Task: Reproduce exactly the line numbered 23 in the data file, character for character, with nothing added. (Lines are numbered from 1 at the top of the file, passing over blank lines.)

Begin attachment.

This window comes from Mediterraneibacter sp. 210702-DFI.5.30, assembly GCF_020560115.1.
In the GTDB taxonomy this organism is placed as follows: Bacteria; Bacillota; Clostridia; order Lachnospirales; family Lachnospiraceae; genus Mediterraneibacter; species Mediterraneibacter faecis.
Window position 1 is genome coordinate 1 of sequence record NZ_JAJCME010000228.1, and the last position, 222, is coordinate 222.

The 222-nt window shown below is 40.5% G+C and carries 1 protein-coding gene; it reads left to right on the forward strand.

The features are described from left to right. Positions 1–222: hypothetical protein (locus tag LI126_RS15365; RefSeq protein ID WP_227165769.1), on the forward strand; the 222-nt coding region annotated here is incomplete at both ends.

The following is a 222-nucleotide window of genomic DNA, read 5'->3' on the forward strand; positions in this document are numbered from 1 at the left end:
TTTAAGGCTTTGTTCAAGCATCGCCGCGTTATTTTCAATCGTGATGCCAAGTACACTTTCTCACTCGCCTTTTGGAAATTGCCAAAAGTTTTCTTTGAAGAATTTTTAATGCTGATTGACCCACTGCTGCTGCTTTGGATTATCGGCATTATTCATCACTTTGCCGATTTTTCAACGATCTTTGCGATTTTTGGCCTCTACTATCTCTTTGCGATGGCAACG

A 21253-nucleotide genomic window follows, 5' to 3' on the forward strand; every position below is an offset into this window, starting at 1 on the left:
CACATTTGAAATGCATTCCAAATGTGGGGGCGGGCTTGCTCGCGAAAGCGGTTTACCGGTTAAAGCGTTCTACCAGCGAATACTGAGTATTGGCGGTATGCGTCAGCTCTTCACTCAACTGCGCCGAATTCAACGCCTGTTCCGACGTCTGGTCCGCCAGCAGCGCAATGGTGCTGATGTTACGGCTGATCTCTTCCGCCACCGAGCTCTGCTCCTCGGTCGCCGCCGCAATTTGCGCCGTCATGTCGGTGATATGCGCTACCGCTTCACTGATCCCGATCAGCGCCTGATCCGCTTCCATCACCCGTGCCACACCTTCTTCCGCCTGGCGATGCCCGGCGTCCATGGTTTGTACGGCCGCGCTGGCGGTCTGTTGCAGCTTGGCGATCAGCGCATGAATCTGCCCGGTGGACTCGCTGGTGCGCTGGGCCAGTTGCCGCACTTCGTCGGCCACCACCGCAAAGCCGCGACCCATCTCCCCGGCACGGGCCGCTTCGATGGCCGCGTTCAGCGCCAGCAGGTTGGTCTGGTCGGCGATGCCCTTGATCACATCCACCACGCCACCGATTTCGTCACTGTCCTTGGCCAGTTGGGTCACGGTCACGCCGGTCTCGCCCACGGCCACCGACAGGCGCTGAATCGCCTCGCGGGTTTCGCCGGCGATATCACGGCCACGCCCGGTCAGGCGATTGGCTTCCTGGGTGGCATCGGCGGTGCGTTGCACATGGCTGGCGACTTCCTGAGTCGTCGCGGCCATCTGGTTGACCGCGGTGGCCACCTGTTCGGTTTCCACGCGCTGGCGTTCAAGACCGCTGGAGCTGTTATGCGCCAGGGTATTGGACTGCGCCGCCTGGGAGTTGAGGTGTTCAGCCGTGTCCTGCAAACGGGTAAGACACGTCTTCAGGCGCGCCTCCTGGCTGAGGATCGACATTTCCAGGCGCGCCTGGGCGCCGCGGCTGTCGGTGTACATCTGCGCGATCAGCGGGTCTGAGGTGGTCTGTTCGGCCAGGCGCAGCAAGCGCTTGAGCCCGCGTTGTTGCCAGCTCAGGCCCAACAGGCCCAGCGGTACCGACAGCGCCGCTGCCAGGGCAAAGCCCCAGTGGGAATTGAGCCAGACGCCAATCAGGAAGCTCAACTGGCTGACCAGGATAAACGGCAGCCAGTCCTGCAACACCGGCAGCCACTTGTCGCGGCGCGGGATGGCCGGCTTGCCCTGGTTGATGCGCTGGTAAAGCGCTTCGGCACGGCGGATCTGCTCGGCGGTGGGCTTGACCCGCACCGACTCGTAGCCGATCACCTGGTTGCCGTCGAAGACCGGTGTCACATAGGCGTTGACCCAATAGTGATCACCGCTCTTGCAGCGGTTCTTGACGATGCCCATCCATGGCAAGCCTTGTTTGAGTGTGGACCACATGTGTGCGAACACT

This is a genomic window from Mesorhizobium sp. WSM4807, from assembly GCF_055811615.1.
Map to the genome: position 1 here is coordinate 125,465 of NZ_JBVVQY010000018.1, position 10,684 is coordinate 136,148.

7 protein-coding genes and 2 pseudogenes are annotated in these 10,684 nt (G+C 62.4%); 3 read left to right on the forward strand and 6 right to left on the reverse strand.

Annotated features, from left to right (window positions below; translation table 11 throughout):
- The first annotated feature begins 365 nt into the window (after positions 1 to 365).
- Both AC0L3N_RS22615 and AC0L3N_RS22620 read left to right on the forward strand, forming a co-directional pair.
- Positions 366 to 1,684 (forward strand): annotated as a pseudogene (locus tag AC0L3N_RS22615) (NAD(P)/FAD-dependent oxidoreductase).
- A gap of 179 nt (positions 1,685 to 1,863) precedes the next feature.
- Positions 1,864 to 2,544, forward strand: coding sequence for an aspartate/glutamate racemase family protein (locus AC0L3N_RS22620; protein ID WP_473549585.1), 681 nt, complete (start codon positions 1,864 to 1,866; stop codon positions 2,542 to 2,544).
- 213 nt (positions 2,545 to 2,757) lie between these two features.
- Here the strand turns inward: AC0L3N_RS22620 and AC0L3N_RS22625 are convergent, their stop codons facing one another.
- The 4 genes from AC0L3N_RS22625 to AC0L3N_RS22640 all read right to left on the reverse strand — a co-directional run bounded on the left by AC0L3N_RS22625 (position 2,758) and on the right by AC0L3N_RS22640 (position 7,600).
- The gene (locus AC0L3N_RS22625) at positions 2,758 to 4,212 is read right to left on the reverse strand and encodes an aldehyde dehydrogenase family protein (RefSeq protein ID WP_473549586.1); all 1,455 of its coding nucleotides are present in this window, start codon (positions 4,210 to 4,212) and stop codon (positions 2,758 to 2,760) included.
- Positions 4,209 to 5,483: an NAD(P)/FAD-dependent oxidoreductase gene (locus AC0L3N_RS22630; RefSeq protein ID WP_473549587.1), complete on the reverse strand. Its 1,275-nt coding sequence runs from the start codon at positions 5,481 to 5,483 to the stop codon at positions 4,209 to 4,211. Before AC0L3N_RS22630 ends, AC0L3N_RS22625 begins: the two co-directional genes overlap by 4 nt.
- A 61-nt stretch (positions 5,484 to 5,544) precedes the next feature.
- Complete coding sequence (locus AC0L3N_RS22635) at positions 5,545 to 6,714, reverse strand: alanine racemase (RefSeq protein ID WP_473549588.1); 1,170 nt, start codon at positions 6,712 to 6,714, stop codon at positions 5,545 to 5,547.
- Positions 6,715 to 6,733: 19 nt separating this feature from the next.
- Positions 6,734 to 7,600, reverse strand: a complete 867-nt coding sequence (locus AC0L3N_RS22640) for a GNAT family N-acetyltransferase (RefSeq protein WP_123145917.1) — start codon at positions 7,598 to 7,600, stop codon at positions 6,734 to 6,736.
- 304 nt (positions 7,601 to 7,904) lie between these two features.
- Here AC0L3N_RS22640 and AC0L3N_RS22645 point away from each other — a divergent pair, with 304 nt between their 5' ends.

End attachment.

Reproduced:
- Positions 4,209 to 5,483: an NAD(P)/FAD-dependent oxidoreductase gene (locus AC0L3N_RS22630; RefSeq protein ID WP_473549587.1), complete on the reverse strand. Its 1,275-nt coding sequence runs from the start codon at positions 5,481 to 5,483 to the stop codon at positions 4,209 to 4,211. Before AC0L3N_RS22630 ends, AC0L3N_RS22625 begins: the two co-directional genes overlap by 4 nt.